There are several strategies for identifying appropriate journals for your article submission.
1. Magazines for Libraries: Gelman Reference (2nd floor) PN 4832 .K2 25th ed.
5. Search for your topic in library databases. Use the facets to see which journals contain the most relevant articles.
6. Google Scholar Journal Metrics. Browse by category and subcategory.
7. Jane: Journal/Author Name Estimator: Enter the title and/or abstract of your paper and click on "Find Journals," Find Authors," or "Find Articles". Jane will compare your document to millions of documents in PubMed to find the best matching journals, authors, or articles.
Beware the predatory journal! Some unscrupulous groups take advantage of novice researchers by making it easy to submit papers for publication. However, these journals may not be using best practices such as peer review, or even strong editorial practices. They may not have a good reputation among researchers in the field, and they may charge high Article Processing Charges which aren't disclosed up front.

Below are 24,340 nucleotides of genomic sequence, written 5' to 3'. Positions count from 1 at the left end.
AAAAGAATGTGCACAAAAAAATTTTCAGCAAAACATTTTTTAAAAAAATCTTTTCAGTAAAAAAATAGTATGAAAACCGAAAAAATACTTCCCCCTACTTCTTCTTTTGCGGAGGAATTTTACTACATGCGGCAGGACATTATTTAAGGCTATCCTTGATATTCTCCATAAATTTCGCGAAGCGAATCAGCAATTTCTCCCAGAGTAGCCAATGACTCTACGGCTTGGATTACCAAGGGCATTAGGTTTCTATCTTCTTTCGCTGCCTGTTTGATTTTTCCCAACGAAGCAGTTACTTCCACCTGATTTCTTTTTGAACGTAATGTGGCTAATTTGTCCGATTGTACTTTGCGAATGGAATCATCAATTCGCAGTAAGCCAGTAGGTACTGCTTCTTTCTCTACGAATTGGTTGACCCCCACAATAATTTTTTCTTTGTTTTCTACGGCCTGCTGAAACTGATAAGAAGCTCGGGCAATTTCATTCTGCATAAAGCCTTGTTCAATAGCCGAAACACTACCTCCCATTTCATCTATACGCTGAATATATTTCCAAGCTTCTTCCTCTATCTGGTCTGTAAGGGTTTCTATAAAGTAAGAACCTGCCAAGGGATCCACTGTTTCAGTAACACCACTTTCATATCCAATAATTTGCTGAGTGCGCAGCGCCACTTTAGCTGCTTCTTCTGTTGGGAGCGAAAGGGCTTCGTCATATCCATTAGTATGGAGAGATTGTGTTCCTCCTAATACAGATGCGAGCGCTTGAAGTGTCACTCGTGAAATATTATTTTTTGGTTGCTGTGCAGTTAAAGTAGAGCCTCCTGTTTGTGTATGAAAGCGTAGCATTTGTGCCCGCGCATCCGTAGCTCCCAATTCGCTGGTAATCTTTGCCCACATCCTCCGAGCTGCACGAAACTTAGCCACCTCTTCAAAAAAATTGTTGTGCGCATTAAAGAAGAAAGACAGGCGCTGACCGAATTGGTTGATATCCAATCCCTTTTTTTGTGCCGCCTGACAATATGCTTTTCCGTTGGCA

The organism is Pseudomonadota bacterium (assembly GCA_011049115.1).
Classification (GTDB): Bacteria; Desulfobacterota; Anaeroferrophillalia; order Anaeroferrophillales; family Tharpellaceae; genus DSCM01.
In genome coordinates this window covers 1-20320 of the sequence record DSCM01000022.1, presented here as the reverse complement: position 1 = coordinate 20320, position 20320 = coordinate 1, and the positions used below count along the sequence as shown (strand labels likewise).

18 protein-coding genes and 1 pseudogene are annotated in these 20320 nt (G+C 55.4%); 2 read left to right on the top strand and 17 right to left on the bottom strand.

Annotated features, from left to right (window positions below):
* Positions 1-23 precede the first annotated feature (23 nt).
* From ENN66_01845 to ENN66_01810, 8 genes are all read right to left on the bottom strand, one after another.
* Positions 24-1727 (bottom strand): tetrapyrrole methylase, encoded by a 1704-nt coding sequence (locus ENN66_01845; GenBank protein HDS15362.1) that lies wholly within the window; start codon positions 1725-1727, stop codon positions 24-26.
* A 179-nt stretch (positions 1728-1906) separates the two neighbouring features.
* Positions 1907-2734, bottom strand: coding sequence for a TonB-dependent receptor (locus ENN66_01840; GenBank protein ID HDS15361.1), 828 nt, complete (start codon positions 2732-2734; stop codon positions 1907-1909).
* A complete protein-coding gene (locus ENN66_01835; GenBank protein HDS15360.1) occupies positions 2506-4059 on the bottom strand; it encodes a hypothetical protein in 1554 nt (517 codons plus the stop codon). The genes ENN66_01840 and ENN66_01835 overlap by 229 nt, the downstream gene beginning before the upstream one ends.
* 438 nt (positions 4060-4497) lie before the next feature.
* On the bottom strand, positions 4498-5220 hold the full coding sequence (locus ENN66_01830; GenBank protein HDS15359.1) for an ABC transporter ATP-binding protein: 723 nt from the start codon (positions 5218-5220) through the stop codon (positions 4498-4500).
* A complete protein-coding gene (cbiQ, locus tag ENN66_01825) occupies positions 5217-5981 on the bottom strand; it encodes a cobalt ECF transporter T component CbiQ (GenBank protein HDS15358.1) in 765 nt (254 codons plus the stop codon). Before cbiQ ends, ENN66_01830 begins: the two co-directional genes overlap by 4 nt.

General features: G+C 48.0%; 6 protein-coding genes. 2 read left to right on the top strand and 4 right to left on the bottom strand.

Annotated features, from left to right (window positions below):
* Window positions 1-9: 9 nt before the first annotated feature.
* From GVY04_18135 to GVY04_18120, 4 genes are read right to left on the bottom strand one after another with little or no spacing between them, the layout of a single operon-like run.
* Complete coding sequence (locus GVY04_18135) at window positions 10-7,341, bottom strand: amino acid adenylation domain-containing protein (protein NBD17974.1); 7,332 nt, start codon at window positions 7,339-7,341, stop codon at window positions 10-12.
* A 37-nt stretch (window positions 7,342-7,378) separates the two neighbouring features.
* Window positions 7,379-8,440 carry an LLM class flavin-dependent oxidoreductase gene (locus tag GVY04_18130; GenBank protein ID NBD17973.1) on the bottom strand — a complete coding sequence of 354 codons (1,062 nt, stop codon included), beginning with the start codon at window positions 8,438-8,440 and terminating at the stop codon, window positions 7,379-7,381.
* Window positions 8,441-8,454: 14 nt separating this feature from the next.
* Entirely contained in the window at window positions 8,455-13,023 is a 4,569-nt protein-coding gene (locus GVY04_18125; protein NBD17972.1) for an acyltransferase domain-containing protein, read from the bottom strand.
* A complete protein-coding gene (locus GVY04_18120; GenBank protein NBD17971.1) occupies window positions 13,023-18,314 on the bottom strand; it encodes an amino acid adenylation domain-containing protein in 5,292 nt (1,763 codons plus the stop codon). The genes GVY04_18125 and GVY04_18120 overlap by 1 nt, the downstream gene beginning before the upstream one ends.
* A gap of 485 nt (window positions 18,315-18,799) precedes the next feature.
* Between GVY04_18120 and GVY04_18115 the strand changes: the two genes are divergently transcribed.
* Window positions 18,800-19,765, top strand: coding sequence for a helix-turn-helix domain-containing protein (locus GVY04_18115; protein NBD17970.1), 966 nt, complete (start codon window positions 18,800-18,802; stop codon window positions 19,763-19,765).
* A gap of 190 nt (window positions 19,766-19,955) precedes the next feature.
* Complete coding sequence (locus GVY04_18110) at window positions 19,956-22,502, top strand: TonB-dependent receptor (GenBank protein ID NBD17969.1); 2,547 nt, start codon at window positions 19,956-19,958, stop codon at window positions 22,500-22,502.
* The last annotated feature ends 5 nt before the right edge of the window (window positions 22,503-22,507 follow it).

Beall's List of Predatory Journals and Publishers is no longer maintained. This link takes you to an archived version.
This blog post from Publons highlights some other ways to spot predatory journals.
Open-access (OA) literature is digital, online, free of charge, and free of most copyright and licensing restrictions. What makes it possible is the internet and the consent of the author or copyright-holder.
-- Peter Suber